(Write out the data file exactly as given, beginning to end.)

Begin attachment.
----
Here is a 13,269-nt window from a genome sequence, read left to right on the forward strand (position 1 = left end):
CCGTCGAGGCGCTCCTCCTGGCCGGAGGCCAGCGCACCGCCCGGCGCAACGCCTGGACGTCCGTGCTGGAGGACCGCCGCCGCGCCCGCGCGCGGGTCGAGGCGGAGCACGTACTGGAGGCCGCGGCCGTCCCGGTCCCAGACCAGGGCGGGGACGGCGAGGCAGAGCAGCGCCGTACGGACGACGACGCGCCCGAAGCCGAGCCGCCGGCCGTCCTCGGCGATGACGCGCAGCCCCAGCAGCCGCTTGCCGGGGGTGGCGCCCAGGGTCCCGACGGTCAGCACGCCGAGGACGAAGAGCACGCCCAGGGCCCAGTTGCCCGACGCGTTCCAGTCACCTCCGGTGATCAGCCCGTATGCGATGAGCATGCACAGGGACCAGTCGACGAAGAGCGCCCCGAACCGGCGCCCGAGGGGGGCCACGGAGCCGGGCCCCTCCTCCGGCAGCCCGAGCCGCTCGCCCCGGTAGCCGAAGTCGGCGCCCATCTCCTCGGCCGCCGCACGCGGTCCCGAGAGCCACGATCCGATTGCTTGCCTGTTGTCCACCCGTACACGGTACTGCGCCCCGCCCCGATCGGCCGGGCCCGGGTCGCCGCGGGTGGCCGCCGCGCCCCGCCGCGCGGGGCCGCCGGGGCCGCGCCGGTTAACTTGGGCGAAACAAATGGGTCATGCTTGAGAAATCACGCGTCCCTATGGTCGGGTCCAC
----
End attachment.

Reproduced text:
Here is a 13,269-nt window from a genome sequence, read left to right on the forward strand (position 1 = left end):
CCGTCGAGGCGCTCCTCCTGGCCGGAGGCCAGCGCACCGCCCGGCGCAACGCCTGGACGTCCGTGCTGGAGGACCGCCGCCGCGCCCGCGCGCGGGTCGAGGCGGAGCACGTACTGGAGGCCGCGGCCGTCCCGGTCCCAGACCAGGGCGGGGACGGCGAGGCAGAGCAGCGCCGTACGGACGACGACGCGCCCGAAGCCGAGCCGCCGGCCGTCCTCGGCGATGACGCGCAGCCCCAGCAGCCGCTTGCCGGGGGTGGCGCCCAGGGTCCCGACGGTCAGCACGCCGAGGACGAAGAGCACGCCCAGGGCCCAGTTGCCCGACGCGTTCCAGTCACCTCCGGTGATCAGCCCGTATGCGATGAGCATGCACAGGGACCAGTCGACGAAGAGCGCCCCGAACCGGCGCCCGAGGGGGGCCACGGAGCCGGGCCCCTCCTCCGGCAGCCCGAGCCGCTCGCCCCGGTAGCCGAAGTCGGCGCCCATCTCCTCGGCCGCCGCACGCGGTCCCGAGAGCCACGATCCGATTGCTTGCCTGTTGTCCACCCGTACACGGTACTGCGCCCCGCCCCGATCGGCCGGGCCCGGGTCGCCGCGGGTGGCCGCCGCGCCCCGCCGCGCGGGGCCGCCGGGGCCGCGCCGGTTAACTTGGGCGAAACAAATGGGTCATGCTTGAGAAATCACGCGTCCCTATGGTCGGGTCCAC